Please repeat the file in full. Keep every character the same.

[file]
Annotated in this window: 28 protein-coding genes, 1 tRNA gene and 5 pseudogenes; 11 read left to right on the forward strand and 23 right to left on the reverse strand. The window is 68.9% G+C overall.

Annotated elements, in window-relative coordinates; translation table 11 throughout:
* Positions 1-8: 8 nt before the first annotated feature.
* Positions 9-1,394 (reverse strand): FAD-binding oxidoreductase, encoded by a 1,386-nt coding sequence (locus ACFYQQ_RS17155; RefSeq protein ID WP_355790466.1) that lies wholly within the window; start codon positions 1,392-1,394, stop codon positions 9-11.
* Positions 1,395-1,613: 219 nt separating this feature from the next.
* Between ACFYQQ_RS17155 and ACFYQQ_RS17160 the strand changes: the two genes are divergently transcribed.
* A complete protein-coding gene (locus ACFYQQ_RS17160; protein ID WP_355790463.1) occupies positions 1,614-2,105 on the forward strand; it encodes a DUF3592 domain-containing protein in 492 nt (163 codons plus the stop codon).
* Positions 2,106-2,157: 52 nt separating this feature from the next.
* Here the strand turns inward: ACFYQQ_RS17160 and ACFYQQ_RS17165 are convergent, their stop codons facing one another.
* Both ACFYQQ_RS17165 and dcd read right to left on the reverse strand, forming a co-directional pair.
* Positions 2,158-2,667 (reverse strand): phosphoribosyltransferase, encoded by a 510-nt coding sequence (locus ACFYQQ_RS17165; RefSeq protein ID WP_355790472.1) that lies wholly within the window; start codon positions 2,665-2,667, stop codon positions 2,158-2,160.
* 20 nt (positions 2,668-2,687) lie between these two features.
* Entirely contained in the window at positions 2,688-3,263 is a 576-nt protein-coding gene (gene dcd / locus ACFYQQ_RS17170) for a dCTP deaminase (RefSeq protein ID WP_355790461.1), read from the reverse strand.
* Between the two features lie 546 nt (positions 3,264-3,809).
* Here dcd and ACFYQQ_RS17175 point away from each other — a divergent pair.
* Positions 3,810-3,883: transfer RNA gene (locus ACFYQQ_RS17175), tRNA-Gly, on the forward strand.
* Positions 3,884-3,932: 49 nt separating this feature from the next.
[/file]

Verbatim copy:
Annotated in this window: 28 protein-coding genes, 1 tRNA gene and 5 pseudogenes; 11 read left to right on the forward strand and 23 right to left on the reverse strand. The window is 68.9% G+C overall.

Annotated elements, in window-relative coordinates; translation table 11 throughout:
* Positions 1-8: 8 nt before the first annotated feature.
* Positions 9-1,394 (reverse strand): FAD-binding oxidoreductase, encoded by a 1,386-nt coding sequence (locus ACFYQQ_RS17155; RefSeq protein ID WP_355790466.1) that lies wholly within the window; start codon positions 1,392-1,394, stop codon positions 9-11.
* Positions 1,395-1,613: 219 nt separating this feature from the next.
* Between ACFYQQ_RS17155 and ACFYQQ_RS17160 the strand changes: the two genes are divergently transcribed.
* A complete protein-coding gene (locus ACFYQQ_RS17160; protein ID WP_355790463.1) occupies positions 1,614-2,105 on the forward strand; it encodes a DUF3592 domain-containing protein in 492 nt (163 codons plus the stop codon).
* Positions 2,106-2,157: 52 nt separating this feature from the next.
* Here the strand turns inward: ACFYQQ_RS17160 and ACFYQQ_RS17165 are convergent, their stop codons facing one another.
* Both ACFYQQ_RS17165 and dcd read right to left on the reverse strand, forming a co-directional pair.
* Positions 2,158-2,667 (reverse strand): phosphoribosyltransferase, encoded by a 510-nt coding sequence (locus ACFYQQ_RS17165; RefSeq protein ID WP_355790472.1) that lies wholly within the window; start codon positions 2,665-2,667, stop codon positions 2,158-2,160.
* 20 nt (positions 2,668-2,687) lie between these two features.
* Entirely contained in the window at positions 2,688-3,263 is a 576-nt protein-coding gene (gene dcd / locus ACFYQQ_RS17170) for a dCTP deaminase (RefSeq protein ID WP_355790461.1), read from the reverse strand.
* Between the two features lie 546 nt (positions 3,264-3,809).
* Here dcd and ACFYQQ_RS17175 point away from each other — a divergent pair.
* Positions 3,810-3,883: transfer RNA gene (locus ACFYQQ_RS17175), tRNA-Gly, on the forward strand.
* Positions 3,884-3,932: 49 nt separating this feature from the next.